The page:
4. Estate Planning

Estate planning is another issue worth consideration by student athletes. For example, although young people do not ordinarily think about the need for wills, student athletes with NIL deals should consider the importance of writing a will to allocate their assets. Students will also need to know what state laws apply to them if they die intestate. In Louisiana, for example, the state succession laws dictate how an intestate student athletes’ property will be distributed. There is also a forced heirship provision that would apply to a deceased student athlete’s minor child. If student athletes are married and/or have children, they should also know about the possibility of setting up a trust, especially if their NIL deal is substantial.

5. Nonpayment of Taxes

Conversations with several current student athletes about NIL deals and their expected expenditures were revealing. When asked what they would do if they spent all their NIL money and did not have funds with which to pay their tax liabilities, some replied that they would ask their parents for help. The most common reply, however, was that they would not file any tax return. These student athletes with whom I spoke appeared oblivious to the potential consequences that they could incur for failing to file tax returns or failing to pay federal taxes due. The most likely would be interest and civil penalties under section 6651, though in particularly egregious cases, criminal charges could theoretically apply. State consequences are also important. For example, driving privileges can be lost in Louisiana if a student athlete owes more than $1,000 in Louisiana state income tax. The loss of driving privileges could lead to a litany of other legal problems.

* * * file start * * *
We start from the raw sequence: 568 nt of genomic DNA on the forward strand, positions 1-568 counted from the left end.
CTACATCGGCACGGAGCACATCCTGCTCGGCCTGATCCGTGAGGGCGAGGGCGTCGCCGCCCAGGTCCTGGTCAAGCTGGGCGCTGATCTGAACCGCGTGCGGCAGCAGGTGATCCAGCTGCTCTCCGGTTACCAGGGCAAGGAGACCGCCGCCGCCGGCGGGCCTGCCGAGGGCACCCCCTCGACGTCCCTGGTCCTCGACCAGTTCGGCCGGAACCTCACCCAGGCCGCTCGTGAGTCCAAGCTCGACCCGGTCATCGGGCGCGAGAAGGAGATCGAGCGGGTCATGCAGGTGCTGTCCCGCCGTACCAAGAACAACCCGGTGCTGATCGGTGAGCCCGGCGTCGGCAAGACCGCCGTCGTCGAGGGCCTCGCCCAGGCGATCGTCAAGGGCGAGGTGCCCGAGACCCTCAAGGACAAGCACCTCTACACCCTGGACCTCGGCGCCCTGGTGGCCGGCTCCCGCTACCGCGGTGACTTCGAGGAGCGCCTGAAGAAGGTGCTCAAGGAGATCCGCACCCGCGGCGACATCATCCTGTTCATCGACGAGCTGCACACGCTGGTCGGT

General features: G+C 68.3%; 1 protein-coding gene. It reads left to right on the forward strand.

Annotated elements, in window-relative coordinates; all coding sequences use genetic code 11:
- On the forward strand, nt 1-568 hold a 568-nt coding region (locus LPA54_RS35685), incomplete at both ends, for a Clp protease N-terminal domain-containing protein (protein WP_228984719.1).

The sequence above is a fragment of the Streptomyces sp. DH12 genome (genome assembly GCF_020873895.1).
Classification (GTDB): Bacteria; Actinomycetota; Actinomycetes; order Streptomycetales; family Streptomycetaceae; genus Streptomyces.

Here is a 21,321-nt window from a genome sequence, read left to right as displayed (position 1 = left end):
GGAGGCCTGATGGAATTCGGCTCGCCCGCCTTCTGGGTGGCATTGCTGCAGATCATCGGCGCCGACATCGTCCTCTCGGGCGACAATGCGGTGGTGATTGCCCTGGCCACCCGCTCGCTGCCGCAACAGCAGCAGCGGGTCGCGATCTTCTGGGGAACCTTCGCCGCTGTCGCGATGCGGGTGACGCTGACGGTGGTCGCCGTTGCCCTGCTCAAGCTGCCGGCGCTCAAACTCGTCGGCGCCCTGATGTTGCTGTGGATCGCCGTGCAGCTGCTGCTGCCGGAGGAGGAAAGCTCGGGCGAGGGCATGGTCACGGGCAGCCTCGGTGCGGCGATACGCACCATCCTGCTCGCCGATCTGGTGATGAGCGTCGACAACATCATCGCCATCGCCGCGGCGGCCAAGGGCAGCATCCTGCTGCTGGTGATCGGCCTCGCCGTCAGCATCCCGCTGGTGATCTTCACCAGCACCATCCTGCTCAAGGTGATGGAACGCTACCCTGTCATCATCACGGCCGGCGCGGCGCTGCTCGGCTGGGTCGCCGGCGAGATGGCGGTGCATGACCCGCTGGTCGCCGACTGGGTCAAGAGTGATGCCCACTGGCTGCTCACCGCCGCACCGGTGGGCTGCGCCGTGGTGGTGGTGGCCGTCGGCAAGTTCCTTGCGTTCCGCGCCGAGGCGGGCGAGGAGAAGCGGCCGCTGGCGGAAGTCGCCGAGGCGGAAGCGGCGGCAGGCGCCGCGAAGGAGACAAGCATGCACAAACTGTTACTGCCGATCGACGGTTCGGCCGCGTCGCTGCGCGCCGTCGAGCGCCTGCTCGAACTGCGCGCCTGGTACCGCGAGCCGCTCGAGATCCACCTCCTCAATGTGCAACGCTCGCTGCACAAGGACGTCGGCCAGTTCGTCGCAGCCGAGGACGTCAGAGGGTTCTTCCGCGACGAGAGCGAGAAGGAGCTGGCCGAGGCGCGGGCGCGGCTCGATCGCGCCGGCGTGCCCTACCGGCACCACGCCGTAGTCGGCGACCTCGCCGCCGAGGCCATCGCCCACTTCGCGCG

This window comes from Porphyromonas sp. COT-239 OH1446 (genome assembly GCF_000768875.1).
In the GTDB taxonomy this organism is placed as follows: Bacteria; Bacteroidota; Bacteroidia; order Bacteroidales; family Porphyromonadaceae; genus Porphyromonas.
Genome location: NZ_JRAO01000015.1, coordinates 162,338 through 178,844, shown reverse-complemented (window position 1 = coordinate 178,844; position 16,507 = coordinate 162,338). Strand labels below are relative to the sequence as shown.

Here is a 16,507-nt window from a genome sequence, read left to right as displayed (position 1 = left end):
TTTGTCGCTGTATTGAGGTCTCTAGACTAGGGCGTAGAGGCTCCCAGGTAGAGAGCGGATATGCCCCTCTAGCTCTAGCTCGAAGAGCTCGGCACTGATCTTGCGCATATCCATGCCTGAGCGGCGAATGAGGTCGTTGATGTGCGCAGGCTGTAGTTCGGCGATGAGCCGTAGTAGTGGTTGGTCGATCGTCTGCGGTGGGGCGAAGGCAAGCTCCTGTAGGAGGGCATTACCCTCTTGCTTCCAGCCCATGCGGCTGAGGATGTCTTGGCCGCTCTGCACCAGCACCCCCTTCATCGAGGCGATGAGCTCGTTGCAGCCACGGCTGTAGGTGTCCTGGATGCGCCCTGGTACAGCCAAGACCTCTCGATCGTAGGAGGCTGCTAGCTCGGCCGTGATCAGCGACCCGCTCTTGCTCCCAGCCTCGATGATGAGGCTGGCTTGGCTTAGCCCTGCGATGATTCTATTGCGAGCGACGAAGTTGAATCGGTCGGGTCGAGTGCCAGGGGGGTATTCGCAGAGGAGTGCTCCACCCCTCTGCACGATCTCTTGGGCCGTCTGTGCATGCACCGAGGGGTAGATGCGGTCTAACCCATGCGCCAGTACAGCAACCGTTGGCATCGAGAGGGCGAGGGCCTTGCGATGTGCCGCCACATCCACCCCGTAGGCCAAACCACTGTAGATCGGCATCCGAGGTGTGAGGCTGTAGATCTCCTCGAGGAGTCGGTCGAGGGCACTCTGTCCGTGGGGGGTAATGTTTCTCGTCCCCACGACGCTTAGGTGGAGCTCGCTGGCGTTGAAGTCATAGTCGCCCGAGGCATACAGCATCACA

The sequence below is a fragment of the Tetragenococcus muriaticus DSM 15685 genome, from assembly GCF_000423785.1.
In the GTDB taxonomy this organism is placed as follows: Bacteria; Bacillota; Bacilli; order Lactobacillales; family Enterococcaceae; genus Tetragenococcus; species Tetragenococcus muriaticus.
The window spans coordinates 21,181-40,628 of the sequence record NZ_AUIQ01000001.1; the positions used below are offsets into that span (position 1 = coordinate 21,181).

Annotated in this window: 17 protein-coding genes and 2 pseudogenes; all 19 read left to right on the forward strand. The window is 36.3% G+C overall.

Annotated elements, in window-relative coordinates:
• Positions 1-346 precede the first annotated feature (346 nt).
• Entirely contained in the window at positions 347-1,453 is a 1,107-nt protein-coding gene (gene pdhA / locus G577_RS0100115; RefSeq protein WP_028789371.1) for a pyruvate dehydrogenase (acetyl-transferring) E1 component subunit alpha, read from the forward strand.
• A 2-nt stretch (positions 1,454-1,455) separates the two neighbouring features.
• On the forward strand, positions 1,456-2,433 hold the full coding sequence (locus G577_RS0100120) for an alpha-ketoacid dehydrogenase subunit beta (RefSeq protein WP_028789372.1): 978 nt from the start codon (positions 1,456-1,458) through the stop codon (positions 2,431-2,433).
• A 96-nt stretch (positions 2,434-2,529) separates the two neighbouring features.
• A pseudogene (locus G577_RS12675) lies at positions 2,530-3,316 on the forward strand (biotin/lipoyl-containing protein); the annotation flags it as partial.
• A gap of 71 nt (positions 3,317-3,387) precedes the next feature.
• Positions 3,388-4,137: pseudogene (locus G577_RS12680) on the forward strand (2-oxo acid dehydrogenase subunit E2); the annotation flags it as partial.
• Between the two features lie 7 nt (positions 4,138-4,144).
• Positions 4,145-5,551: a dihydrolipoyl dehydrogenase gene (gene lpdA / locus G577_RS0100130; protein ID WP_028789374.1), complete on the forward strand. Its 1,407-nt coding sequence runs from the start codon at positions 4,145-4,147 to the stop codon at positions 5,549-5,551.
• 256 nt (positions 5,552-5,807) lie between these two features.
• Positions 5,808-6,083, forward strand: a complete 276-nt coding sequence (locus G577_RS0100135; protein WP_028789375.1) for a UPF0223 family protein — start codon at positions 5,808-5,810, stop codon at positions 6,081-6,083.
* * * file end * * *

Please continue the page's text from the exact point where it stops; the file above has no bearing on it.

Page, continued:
Major athletic programs make millions of dollars because of these student athletes, yet some programs still provide minimal financial and tax education for those athletes. This is a significant problem. Some state laws now offer provisions that govern NIL programs and require some financial planning courses. Louisiana’s law, enacted in July 2022, provides various NIL program restrictions applicable to both universities and athletes: it includes a requirement for a five-hour “financial literacy and life skills workshop” at the beginning of an intercollegiate athlete’s first and third years. Florida’s HB 7-B, passed in February of this year, requires financial literacy courses for student athletes. All states should consider enacting at least these minimal educational requirements for student athletes around NIL earnings. In states without such educational requirements, major athletic programs should work together to create a model educational and guidance program about NILs for the benefit of student athletes.

    Carlos J. Hornbrook

    Hornbrook Law and Real Estate, New Orleans, LA